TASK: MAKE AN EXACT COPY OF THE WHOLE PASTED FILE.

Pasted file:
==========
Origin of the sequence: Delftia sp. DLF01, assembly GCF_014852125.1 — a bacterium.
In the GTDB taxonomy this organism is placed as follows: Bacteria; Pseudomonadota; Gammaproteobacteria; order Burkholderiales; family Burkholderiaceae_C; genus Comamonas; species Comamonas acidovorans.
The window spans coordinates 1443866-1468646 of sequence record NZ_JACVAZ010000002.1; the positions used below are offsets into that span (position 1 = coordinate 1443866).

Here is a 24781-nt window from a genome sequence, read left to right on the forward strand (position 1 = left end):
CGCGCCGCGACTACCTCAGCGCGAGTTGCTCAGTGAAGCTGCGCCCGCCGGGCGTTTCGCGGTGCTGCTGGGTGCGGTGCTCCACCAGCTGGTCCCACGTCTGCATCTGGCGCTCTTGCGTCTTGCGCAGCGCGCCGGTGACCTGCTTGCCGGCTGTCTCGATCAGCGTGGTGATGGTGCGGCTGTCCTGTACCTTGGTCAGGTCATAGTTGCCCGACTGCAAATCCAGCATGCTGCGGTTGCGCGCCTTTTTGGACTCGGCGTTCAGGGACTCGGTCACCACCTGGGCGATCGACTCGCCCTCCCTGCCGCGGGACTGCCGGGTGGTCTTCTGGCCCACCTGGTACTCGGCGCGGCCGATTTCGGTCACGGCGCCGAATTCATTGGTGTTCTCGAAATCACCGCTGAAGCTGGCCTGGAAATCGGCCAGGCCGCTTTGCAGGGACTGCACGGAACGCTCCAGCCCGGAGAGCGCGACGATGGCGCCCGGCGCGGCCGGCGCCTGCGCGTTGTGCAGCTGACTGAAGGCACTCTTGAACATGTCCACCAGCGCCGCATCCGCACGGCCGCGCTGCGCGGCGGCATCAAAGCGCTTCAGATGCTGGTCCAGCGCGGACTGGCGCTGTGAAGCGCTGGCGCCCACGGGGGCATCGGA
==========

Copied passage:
Origin of the sequence: Delftia sp. DLF01, assembly GCF_014852125.1 — a bacterium.
In the GTDB taxonomy this organism is placed as follows: Bacteria; Pseudomonadota; Gammaproteobacteria; order Burkholderiales; family Burkholderiaceae_C; genus Comamonas; species Comamonas acidovorans.
The window spans coordinates 1443866-1468646 of sequence record NZ_JACVAZ010000002.1; the positions used below are offsets into that span (position 1 = coordinate 1443866).

Here is a 24781-nt window from a genome sequence, read left to right on the forward strand (position 1 = left end):
CGCGCCGCGACTACCTCAGCGCGAGTTGCTCAGTGAAGCTGCGCCCGCCGGGCGTTTCGCGGTGCTGCTGGGTGCGGTGCTCCACCAGCTGGTCCCACGTCTGCATCTGGCGCTCTTGCGTCTTGCGCAGCGCGCCGGTGACCTGCTTGCCGGCTGTCTCGATCAGCGTGGTGATGGTGCGGCTGTCCTGTACCTTGGTCAGGTCATAGTTGCCCGACTGCAAATCCAGCATGCTGCGGTTGCGCGCCTTTTTGGACTCGGCGTTCAGGGACTCGGTCACCACCTGGGCGATCGACTCGCCCTCCCTGCCGCGGGACTGCCGGGTGGTCTTCTGGCCCACCTGGTACTCGGCGCGGCCGATTTCGGTCACGGCGCCGAATTCATTGGTGTTCTCGAAATCACCGCTGAAGCTGGCCTGGAAATCGGCCAGGCCGCTTTGCAGGGACTGCACGGAACGCTCCAGCCCGGAGAGCGCGACGATGGCGCCCGGCGCGGCCGGCGCCTGCGCGTTGTGCAGCTGACTGAAGGCACTCTTGAACATGTCCACCAGCGCCGCATCCGCACGGCCGCGCTGCGCGGCGGCATCAAAGCGCTTCAGATGCTGGTCCAGCGCGGACTGGCGCTGTGAAGCGCTGGCGCCCACGGGGGCATCGGA